The coronavirus pandemic has made life tougher for many - but the Northern Suburbs Community Centre has found there have been some positives too.
They have seen more people willing to help out strangers and "pay forward" acts of kindness for those struggling, bringing the community closer together.
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The centre has also helped more families start their own vegetable gardens and learn to cook fresh food in new ways, at a time when accessing food has become more difficult.
Northern Suburbs Community Centre manager Denise Delphin said volunteers had delivered the centre's newsletter to new areas, which had resulted in more people discovering their services.
She said their phone call check-up system had also been well-received.
"It's the conversation and connection with others that people are really looking for, that's the thing people are missing the most," Ms Delphin said.
"The way we're keeping people connected is by going out and doing deliveries. This has included art and craft packs, gardening packs with spuds and broad beans, putting together videos to show how to use that produce, things like that.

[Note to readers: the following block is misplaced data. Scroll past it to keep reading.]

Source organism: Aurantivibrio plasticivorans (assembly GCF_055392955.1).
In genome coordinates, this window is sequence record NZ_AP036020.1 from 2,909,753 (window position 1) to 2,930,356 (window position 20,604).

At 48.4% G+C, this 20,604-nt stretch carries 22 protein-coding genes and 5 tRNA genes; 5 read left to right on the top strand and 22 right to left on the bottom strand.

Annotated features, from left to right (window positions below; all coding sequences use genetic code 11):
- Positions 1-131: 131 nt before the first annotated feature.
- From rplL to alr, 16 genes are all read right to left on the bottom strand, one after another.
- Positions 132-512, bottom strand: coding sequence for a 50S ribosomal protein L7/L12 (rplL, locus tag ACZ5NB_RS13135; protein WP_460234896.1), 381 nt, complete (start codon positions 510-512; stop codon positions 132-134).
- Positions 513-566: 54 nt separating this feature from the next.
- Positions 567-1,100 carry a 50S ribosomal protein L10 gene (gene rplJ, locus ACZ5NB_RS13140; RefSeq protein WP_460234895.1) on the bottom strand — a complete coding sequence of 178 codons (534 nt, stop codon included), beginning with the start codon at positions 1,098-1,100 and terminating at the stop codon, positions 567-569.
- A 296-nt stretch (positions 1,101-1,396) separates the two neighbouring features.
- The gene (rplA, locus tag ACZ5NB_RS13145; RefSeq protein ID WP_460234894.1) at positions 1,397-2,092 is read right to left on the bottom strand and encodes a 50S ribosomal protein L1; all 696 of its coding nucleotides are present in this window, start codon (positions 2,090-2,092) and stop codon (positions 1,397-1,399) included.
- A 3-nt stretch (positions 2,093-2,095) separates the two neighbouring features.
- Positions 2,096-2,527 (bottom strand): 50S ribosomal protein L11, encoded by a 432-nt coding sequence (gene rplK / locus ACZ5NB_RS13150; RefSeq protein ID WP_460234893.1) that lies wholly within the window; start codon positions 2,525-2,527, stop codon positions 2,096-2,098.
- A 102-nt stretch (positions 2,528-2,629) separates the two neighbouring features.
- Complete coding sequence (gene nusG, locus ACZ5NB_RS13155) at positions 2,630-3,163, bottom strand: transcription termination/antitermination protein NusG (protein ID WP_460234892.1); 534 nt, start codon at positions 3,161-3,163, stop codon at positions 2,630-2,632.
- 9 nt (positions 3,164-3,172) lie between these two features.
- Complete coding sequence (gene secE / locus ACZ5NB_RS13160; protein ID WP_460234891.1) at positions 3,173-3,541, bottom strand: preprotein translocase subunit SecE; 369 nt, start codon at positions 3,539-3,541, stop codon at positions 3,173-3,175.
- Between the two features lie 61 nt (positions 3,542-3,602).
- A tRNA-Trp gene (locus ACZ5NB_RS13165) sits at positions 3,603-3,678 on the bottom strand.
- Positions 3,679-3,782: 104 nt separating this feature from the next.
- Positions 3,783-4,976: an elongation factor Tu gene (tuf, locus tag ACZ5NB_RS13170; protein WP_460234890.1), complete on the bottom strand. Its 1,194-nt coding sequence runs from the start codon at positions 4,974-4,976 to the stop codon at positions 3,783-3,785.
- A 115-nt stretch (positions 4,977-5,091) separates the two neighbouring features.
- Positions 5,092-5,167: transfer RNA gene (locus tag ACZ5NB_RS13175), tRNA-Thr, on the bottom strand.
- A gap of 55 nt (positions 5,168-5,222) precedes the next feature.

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"It's more than just the food. It's having that visit from somebody else, and just being able to say 'hello'."
The centre is continuing to provide its freezer filler meals making use of the community garden, and delivering bags of fruit and vegetables. Knitting packs have also been provided to residents.
They have also found new ways to deliver programs like Everyday Literacy, PEEPS Youth, L2P driving lessons and No Interest Loan Scheme applications.
"And we've noticed that we've had a lot more interest from people that didn't previously know about us, that's increased dramatically, that's been awesome," Ms Delphin said.